Time to read
2 minutes
Read so far

IFSO-LAC issues recommendations for the resumption of elective bariatric surgery

Mon, 08/24/2020 - 16:12
Posted in:

The resumption of elective bariatric and metabolic surgery is crucial and must be a priority similar to oncological surgery because it is not only a weight loss operation but also resolves or improves comorbidities and appears to be an immune restorative procedure of obese patients in the medium term, according to recommendations from IFSO’s Latin America Chapter. The paper, ‘COVID-19: IFSO LAC Recommendations for the Resumption of Elective Bariatric Surgery’, was published in Obesity Surgery.

The recommendations stats that bariatric and metabolic surgery should be resumed once hospitals reach phase I or II (as described in the Spanish Association of Surgeons classification) with less than 15% of its hospitalised patients derived from COVID-19. Such surgery should be performed in medical facilities with the necessary infrastructure to treat obesity patients in a non-COVID area. Therefore, hospitals must separate into three areas: non-COVID, COVID-positive and an area for patients under investigation.

The recommendations endorse the ‘Closing the back door’ recommendations from the Society of American Gastrointestinal and EndoscopicSurgeons (SAGES), the European Association for EndoscopicSurgery (EAES) and the Spanish Association of Surgery, which include:

  • Limit the number of medical visits and, when possible, conduct remote visits by video conference instead
  • Use surgical masks during patient care
  • Assign and divide surgical equipment teams, avoiding contact amongst them during shift changes
  • Observe social distancing in common areas, especially in the cafeterias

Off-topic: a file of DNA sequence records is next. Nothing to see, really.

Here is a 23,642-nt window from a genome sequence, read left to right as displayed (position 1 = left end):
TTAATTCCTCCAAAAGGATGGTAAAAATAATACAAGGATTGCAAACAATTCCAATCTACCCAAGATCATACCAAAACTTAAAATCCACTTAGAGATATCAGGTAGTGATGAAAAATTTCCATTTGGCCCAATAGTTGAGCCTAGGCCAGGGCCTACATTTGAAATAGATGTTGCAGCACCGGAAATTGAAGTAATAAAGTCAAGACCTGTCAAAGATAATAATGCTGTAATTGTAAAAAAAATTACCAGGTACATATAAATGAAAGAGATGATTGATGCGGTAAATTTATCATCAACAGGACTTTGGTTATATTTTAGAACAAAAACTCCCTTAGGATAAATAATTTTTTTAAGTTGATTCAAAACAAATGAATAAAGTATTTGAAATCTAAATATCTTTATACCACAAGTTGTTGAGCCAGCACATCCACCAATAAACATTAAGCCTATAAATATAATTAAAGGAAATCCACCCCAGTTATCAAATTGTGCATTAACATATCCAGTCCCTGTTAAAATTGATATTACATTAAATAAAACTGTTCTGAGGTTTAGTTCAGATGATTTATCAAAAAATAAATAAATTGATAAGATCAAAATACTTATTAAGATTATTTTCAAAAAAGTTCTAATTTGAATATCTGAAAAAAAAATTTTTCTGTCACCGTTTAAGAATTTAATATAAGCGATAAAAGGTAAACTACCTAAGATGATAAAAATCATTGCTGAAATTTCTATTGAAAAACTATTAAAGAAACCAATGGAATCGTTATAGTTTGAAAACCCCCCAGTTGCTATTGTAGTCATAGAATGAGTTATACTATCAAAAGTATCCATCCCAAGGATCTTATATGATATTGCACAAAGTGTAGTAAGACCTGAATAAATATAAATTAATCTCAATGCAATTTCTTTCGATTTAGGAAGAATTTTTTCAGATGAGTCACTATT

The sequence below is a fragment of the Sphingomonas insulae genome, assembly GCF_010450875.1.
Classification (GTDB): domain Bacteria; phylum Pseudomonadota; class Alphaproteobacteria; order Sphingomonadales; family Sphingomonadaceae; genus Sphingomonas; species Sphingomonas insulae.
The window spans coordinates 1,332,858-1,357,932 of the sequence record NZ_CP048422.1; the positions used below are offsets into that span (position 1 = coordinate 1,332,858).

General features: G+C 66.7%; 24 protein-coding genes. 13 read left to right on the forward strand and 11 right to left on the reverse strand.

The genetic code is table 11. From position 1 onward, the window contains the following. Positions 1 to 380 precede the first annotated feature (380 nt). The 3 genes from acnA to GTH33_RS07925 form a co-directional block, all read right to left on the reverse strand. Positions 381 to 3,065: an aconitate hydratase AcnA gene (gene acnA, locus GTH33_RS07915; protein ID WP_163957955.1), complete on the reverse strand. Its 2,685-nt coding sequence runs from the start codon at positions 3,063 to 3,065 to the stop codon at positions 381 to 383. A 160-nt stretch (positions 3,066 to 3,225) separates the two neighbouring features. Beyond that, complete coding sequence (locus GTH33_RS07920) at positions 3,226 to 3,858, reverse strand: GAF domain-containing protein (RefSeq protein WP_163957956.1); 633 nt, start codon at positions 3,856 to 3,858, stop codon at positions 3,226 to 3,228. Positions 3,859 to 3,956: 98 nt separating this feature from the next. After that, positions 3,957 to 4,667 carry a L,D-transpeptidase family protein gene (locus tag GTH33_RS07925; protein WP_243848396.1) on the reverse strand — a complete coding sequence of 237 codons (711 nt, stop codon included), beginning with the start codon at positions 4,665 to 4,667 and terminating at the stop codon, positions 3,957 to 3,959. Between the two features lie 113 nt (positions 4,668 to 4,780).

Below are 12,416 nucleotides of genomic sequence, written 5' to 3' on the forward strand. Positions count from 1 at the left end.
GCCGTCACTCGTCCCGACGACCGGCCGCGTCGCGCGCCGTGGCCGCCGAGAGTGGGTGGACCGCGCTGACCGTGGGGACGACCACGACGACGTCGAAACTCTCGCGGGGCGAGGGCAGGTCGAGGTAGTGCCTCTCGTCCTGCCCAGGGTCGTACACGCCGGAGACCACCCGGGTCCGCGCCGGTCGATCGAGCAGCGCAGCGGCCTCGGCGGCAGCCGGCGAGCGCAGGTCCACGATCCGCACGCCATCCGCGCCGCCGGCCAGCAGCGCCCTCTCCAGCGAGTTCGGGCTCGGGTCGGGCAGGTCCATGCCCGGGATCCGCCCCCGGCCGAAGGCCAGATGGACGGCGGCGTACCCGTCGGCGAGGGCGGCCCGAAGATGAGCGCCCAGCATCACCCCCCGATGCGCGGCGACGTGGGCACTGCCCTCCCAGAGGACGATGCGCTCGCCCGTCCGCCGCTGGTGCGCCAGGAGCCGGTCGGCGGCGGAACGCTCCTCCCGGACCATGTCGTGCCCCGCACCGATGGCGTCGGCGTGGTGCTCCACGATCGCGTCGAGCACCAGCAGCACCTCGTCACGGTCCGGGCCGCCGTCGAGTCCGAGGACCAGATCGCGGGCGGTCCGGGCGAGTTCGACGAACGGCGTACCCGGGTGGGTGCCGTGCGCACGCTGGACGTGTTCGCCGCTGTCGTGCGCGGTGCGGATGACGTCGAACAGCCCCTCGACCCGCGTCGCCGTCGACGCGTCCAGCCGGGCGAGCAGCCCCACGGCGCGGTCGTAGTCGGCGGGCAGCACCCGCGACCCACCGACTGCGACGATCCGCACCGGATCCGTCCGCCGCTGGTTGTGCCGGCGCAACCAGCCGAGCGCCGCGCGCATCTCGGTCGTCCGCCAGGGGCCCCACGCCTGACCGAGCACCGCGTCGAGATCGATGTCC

• Limit to one companion per patient physically present in the same room, without symptoms and with no history of having been in close contact with a person at risk at least 14 days before the intervention
  • Use face masks in public spaces and within the hospital environment permanently
  • Orientation webinars and online briefings, remote visits by video conference, and virtual groups should be implemented for pre- and postoperative consults during the therapeutic process.
  • Pre- and postoperative isolation: observe self-isolation and social distancing measures from the date of the preoperative clinical/anaesthesia consultation (at least 72 hours previous to surgery and 14 days after).

The paper states that certain patients should be excluded from surgery if they meet the following criteria: patient decompensation of associated conditions, high-risk patients over the age of 60, those who need immunosuppressant drugs or suffer chronic lung diseases and bariatric revisional surgery for insufficient weight loss.

During surgery:

  • The port incisions for laparoscopy must be as small as possible and allow stability but prevent leaks.
  • Where the insufflation port has to be relocated, it should be closed before removing the tube and the new port should not be opened until the insufflator tube is connected.
  • The insufflator should be turned on before the new port valve is opened to prevent gas and smoke from back-flowing into the insufflator.
  • A filter should be used for safe gas insufflation and intra-abdominal pressure must remain low (10–15mmHg)
  • An ultrafiltration system or water trap should be used for gas evacuation and, if the insufflator has a smoke evacuation option, it should be used
  • Complete evacuation of the pneumoperitoneum must be performed prior to removal of surgical specimens or completing fascial closures.

In addition, they recommend that postoperative hospital stays should be kept to a minimum and the use of postoperative accelerated recovery protocols.

“It might be possible that timely resumption of elective surgery for the treatment of obesity could enhance the immune systems of these patients in the medium term, offering them the same probability of contracting the disease as the regular population,” the paper concludes. “In view of the constant changes in the scientific evidence generated by this disease, these recommendations constitute a suggestion and by no means should replace the medical criteria of the attending physician. Moreover, they are susceptible to revisions at any given time and vary according to the realities of each region.”

To access this paper, please click here